Will worst Super Bowl economy matter?
Wake up and good morning. If you build it they will come -- right? With only 25 days left until the Feb. 1 Super Bowl game kick-off in Tampa's Raymond James Stadium, concerns remain that the severe economic slowdown will pinch the usual off-the-scale enthusiasm, attendance and dollars spent on all things leading up to the biggest football game on Earth. We're talking about an influx of some 100,000 visitors and an estimated $250-million to $300-million infusion into this metro economy, according to traditional estimates. (Photo: The Renaissance Tampa Hotel at International Plaza is one of the closest upscale hotels to nearby Raymond James Stadium.)
A Wall Street Journal story today (subscription required) headlined "Touchdown? Fumble? Super Bowl Hope Is High" explores the area hotel scene for Super Bowl visitors amidst the worst recession in a generation. As the story says: "The current economic downturn has put the event in 'uncharted territory,' " says Reid Sigmon, executive director of the Tampa Bay Super Bowl Host Committee." A couple of slowing economic indicators are highlighted:
* The number of travelers visiting Florida declined 3.2 percent in the third quarter to 19.8-million from the year-earlier period.
* For 2008, the state could see its first year-over-year decline since 2001, according to data supplied by Visit Florida, a not-for-profit corporation that carries out the work of the Florida Commission on Tourism.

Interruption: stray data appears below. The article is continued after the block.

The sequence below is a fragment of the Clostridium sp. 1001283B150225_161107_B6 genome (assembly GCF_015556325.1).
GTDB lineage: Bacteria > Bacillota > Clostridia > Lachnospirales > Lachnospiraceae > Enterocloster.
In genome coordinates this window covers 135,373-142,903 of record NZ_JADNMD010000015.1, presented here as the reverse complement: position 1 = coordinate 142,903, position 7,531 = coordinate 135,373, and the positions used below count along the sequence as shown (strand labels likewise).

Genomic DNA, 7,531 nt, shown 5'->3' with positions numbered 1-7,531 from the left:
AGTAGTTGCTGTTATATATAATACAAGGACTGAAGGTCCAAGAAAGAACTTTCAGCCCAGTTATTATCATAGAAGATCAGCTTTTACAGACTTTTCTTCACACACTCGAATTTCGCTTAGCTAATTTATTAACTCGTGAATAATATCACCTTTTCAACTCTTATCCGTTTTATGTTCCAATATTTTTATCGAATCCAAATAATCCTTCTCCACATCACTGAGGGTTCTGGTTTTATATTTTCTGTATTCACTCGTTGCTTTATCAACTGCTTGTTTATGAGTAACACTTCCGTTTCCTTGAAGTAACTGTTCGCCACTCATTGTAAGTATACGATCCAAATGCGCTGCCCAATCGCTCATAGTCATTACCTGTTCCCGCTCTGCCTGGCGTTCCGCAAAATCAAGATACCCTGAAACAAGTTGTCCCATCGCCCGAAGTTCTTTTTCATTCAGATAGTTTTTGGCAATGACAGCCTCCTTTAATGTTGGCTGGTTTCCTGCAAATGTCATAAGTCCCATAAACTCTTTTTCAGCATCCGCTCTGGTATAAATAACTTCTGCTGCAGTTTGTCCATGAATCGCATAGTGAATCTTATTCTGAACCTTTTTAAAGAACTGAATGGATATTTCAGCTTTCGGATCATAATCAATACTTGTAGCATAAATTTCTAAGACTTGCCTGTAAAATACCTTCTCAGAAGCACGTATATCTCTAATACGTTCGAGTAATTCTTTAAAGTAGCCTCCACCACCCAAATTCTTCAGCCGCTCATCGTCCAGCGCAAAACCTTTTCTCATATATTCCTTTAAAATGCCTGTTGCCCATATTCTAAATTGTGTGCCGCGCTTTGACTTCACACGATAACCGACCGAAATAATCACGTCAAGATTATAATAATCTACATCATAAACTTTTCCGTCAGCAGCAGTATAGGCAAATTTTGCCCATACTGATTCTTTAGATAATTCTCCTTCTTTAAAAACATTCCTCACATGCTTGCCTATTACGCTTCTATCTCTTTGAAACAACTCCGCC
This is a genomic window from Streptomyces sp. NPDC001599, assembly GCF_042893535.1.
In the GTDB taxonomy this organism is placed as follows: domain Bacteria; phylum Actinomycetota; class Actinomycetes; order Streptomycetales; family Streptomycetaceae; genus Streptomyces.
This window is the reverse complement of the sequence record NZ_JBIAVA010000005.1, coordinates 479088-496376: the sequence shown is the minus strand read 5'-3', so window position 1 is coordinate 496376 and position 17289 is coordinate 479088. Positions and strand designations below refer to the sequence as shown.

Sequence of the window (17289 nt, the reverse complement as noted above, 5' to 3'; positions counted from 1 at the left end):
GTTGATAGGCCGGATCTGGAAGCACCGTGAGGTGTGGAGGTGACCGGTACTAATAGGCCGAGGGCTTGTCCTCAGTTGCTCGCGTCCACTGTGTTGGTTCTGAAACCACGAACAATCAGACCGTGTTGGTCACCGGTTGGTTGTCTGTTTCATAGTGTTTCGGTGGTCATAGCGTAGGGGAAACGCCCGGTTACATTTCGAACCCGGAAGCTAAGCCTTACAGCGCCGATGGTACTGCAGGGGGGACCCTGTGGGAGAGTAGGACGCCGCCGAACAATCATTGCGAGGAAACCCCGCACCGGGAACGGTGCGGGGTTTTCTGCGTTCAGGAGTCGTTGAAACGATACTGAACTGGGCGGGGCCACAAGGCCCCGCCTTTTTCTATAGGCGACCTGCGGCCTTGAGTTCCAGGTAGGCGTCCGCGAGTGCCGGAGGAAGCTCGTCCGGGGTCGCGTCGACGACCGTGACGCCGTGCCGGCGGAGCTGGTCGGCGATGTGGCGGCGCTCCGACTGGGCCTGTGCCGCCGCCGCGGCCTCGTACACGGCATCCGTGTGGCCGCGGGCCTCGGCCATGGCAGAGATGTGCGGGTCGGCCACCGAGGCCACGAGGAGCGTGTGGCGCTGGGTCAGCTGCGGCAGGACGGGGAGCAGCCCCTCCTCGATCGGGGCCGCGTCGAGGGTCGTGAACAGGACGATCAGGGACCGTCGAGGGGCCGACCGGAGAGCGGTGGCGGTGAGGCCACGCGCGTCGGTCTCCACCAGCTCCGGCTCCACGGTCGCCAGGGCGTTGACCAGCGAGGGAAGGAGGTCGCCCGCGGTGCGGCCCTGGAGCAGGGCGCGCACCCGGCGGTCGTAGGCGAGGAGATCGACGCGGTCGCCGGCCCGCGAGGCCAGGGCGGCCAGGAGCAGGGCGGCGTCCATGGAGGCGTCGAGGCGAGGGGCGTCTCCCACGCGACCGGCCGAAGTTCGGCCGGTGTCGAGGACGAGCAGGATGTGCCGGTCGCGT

*Average daily room rates for the metropolitan area that includes Tampa and St. Petersburg have begun to slip slightly and hotel occupancies fell 14 percent in November from the year-earlier period, the highest monthly percentage decline in about six years, according to Smith Travel Research Inc., a travel research firm.
Oh yeah, the story also touches on another challenge: the area's new hotel supply that is still in the works. Some 1,168 new hotel rooms (many started in happier economic times) are under construction and soon will be added to the region's supply of about 43,000. And the story includes remarks from Lou Plasencia, our resident hotel industry guru here and CEO of Tampa's Plasencia Group, a national hospitality investment consulting and advisory firm.
The Super Bowl crowds will be "a blessing," he tells the Journal. "It won't save a property but it will give it an opportunity to weather the storm a little better."
Local TV station Channel 10 checked in with Don CeSar Ron Hotel resort host Ron MacDougal. "We are booked solid here. Sold out!" he said this week, citing the NFL, VIPs and family members of players who have largely taken over the whole hotel.
Bottom line? It's going to take a whole lotta bad economic news to put much of a dent in the Super Bowl experience. But it's still possible. We'll be watching closely in the coming weeks.
(Hotel photo by Scott Keeler of the St. Petersburg Times.)
-- Robert Trigaux, Times Business Columnist